Re: The DCI Architecture: A New Vision of Object-Oriented Programming
Posted: Mar 22, 2009 12:51 AM
By the way, Jim, don't take my rant personally. However, I'm trying to get you to think clearly.
If you are going to present a solution to something, you actually need to describe:
(1) what the problem is
(2) what contributions you can make
(3) experimental results, including prototypes, field studies and project data
More importantly, practitioners have a hard time relating to abstract concepts when there is no connection to a real world problem they have.
By presenting the strawman that "programmers just don't get MVC, but it works", you're basically saying all we really need to do is use something correctly. At which point, I'm wondering why the rest of the article isn't focused on teaching it correctly.
Instead, the article diverges and becomes a sermon about how we've all overlooked some practically fundamental architectural concepts -- "traits", if you will.
Actually, in my 14 years as a programmer, my biggest benefit to an architecture that includes a GUI is what I call the designer-developer facade. Pretty much every system I've seen others build gets this facade incorrect, because once you have to dynamically vary the UI -- for any reason -- you take the design tools out of the designers hands and force him/her to describe the interaction effects to a developer. This doubles resources, and frequently the developer is untrained in how to program complex reactive systems where arbitrary events can occur. As a result, copious bugs pour in. The end result is frequently event handlers with ad-hoc case statements.
There are a few exceptions. For instance, the best selling video games Crash Bandicoot 1 through 3 were architected by one of the top 5 Lisp programmers in the world: Andy Gavin. After several iterations, it was stratified into two main subsystems: a Lisp language for game engine subsystem programmers and a DSL for artists and scene designers. More recently, two members from that 9 person video game company (including cofounder Jason Rubin) started a dotCOM called Flektor, which embodied much of the same principles.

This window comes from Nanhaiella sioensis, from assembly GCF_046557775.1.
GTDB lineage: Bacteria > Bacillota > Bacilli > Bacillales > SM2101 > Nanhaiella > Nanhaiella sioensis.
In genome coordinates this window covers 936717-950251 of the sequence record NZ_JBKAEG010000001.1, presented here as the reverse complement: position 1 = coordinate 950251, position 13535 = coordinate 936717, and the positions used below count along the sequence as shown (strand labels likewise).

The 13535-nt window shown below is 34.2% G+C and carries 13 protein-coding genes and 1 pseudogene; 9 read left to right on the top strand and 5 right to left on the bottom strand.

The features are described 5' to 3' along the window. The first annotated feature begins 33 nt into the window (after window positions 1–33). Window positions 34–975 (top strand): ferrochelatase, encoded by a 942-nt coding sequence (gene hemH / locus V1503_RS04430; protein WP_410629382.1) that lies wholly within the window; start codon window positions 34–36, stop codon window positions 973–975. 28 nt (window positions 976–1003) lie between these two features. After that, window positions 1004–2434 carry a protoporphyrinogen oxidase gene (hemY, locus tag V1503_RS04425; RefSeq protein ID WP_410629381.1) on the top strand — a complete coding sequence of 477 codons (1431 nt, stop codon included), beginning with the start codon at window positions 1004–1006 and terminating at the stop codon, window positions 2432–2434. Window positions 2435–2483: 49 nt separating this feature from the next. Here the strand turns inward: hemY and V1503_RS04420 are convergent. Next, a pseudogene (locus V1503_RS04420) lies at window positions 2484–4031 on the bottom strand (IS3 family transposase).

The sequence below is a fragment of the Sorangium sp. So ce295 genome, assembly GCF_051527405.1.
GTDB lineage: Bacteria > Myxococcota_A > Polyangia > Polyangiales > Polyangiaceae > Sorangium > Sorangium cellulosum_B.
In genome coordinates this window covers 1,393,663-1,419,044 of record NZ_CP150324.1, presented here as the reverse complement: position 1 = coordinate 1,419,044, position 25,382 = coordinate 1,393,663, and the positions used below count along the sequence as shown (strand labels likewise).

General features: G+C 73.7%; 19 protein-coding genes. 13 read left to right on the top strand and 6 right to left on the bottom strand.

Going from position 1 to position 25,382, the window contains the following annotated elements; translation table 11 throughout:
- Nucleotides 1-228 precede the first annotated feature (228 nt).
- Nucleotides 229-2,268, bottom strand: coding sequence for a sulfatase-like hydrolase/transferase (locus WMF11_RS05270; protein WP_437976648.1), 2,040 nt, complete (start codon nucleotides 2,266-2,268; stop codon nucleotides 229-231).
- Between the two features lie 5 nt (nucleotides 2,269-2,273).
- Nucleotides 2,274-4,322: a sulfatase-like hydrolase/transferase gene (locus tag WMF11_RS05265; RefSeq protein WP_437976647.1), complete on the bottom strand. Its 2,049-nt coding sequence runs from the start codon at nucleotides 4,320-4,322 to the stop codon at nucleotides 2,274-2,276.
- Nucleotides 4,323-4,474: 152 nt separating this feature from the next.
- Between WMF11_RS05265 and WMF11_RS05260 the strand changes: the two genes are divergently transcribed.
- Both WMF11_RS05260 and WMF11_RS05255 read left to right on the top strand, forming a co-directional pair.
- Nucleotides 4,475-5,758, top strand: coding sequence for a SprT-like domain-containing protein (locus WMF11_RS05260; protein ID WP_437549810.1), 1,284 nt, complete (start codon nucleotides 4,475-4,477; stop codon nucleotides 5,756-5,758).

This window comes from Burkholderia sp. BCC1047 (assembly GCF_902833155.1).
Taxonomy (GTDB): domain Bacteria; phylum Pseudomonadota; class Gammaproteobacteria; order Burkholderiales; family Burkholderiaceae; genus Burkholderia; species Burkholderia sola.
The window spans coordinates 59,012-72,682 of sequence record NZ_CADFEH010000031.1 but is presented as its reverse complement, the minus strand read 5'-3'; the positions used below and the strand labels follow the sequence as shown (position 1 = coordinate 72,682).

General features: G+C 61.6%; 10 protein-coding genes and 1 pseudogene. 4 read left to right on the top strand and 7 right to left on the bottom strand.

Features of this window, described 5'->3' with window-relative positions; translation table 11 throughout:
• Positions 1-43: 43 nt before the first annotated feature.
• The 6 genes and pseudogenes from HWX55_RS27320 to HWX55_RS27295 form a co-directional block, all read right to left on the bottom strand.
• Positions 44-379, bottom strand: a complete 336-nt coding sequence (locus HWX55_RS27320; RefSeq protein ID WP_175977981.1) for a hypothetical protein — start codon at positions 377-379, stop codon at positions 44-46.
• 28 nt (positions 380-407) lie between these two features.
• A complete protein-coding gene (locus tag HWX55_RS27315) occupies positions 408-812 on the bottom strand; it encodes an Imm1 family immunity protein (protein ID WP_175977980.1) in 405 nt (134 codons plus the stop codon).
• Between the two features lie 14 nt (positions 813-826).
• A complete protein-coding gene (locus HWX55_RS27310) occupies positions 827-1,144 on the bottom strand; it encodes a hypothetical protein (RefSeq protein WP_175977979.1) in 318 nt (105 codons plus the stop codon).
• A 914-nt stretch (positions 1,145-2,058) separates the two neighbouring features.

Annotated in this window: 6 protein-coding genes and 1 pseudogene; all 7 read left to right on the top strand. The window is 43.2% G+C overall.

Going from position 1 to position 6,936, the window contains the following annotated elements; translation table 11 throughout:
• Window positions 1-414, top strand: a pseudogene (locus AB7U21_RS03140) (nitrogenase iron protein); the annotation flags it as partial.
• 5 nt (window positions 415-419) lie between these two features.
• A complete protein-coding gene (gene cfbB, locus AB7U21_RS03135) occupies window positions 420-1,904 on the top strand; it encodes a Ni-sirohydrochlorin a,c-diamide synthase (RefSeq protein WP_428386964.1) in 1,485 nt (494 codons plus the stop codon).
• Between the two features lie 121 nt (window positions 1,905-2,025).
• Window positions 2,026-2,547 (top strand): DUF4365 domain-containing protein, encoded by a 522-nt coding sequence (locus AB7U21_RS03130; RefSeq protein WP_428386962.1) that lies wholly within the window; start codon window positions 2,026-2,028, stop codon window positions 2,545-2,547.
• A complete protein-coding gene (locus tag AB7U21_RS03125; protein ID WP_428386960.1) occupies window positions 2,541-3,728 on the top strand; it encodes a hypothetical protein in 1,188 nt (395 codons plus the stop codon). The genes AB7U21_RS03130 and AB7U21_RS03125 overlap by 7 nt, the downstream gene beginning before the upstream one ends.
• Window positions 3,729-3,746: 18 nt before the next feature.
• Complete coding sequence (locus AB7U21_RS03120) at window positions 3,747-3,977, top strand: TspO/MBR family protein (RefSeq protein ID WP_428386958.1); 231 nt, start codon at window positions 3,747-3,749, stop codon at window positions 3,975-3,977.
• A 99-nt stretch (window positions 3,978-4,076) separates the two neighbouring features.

So it is possible to create a designer-developer facade.
But you fail to tell me how to do this (I know how, but just follow me).
And, actually, your traits don't tell me anything about temporal constructs, which is a fundamental element of reactive systems and composing a realistic user's mental model.
Your traits also give the appearance that you're creating mini-classes to provide ad-hoc case statements. The only difference between your classes and an ad-hoc case statement is that you've got type-checking; you've added a little bit of structure. In fact, Odersky recognizes this by providing a switch statement on steroids that can do structural pattern matching. However, you don't explain why that incremental structure improves code clarity, testability or conceptual design.
You also neglect that a parts-centered object model gives you stronger compile-time type checking for what you are trying to accomplish than a specialization-centered object model, hence why you mentioned trying to avoid traditional class inheritance. However, all you do is provide extension methods with a friendship relationship to a class. That's not an awful thing, and the C++ Client/Attorney idiom can be used to good effect, but it is an implementation detail far apart from the architectural level that MVC addresses. It's also far apart from the level of abstraction of considering a system with an architectural constraint of a *pure* developer-designer facade.
Pure abstractions are much harder to design than pure functions, but they give us the ESSENCE Brooks' talks about. Yet, should these abstractions change at the architectural level, they are changing to reflect real world realities. If the roles of designers and developers change, then they will likely change in ways that allow each person at opposite ends of the role the least amount of grief possible. For that reason, you stabilize design around that architectural constraint, not MVC or DCI.